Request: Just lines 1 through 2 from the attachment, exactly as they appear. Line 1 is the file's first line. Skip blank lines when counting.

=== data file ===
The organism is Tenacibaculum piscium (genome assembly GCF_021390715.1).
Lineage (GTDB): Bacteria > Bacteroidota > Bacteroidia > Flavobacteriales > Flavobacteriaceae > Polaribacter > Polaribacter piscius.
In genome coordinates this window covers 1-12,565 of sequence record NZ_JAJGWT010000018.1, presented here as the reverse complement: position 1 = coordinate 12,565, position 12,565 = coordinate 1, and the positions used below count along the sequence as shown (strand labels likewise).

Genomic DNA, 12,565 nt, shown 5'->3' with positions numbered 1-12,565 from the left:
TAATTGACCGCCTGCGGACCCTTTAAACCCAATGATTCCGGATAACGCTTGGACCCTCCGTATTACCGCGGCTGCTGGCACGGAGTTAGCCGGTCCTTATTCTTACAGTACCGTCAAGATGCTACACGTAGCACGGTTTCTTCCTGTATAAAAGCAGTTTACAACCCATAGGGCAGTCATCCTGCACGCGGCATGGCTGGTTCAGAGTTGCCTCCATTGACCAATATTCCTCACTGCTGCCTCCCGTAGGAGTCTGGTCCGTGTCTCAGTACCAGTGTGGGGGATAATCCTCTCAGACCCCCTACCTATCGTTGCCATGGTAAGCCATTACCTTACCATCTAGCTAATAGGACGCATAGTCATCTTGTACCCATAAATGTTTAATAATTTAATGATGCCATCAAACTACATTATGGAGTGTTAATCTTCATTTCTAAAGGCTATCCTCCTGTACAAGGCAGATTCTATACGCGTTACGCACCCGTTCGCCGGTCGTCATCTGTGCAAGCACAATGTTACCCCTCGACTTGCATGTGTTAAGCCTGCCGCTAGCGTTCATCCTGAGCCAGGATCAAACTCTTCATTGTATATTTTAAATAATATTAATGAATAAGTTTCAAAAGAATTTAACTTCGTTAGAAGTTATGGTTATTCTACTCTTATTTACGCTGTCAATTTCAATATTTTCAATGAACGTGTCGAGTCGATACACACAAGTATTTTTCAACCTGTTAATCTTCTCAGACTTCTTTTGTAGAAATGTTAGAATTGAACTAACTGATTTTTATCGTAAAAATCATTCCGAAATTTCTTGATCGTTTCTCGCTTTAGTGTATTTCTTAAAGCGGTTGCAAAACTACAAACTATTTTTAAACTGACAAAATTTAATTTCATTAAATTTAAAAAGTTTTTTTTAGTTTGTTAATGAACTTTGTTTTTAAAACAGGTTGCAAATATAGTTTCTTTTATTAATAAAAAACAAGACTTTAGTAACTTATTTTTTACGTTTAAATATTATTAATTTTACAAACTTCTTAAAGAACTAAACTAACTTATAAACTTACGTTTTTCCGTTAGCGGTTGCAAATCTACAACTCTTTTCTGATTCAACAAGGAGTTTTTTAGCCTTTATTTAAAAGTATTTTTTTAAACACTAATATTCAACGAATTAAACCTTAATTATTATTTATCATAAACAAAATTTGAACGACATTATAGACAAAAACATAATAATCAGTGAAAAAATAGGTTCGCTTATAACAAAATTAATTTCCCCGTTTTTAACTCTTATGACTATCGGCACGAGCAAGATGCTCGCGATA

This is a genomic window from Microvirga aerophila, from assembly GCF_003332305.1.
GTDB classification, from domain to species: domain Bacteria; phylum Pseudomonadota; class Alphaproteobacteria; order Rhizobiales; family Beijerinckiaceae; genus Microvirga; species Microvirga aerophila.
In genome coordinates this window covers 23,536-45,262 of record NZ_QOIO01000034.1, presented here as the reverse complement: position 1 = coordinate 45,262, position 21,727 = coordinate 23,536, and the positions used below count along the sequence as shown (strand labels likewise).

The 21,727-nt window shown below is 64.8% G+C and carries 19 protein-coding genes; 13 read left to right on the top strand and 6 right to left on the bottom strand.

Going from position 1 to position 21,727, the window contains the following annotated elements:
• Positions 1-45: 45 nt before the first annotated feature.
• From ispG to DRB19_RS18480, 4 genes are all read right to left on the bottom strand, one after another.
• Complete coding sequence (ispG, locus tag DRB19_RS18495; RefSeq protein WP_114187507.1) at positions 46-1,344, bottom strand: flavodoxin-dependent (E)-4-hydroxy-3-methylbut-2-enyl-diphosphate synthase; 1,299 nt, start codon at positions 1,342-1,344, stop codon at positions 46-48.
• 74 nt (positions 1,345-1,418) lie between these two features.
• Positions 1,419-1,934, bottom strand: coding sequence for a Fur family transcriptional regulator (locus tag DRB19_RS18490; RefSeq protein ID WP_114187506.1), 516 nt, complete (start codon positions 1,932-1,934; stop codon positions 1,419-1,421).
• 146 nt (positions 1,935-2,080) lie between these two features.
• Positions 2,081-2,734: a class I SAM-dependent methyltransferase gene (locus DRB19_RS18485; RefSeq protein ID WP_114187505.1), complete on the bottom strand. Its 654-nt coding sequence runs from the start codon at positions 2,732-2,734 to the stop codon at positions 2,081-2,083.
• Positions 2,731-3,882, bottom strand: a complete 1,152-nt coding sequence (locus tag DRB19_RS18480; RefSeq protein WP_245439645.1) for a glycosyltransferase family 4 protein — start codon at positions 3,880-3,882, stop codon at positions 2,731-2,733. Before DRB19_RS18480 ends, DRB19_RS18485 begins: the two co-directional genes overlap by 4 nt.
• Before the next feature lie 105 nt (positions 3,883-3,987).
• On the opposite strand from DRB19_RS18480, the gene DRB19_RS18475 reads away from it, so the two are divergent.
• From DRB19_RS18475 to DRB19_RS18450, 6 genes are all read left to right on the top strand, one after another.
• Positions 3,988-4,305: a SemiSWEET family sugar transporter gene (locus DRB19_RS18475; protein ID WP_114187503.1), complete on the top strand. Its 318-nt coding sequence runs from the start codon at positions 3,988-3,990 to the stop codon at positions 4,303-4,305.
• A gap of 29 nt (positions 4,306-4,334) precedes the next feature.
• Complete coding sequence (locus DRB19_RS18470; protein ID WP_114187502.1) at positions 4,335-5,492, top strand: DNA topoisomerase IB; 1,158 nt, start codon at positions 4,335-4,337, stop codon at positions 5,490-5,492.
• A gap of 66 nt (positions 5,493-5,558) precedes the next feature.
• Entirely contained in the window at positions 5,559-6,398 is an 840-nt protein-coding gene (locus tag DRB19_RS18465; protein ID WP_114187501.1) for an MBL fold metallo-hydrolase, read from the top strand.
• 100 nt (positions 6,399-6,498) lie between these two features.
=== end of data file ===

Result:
The organism is Tenacibaculum piscium (genome assembly GCF_021390715.1).
Lineage (GTDB): Bacteria > Bacteroidota > Bacteroidia > Flavobacteriales > Flavobacteriaceae > Polaribacter > Polaribacter piscius.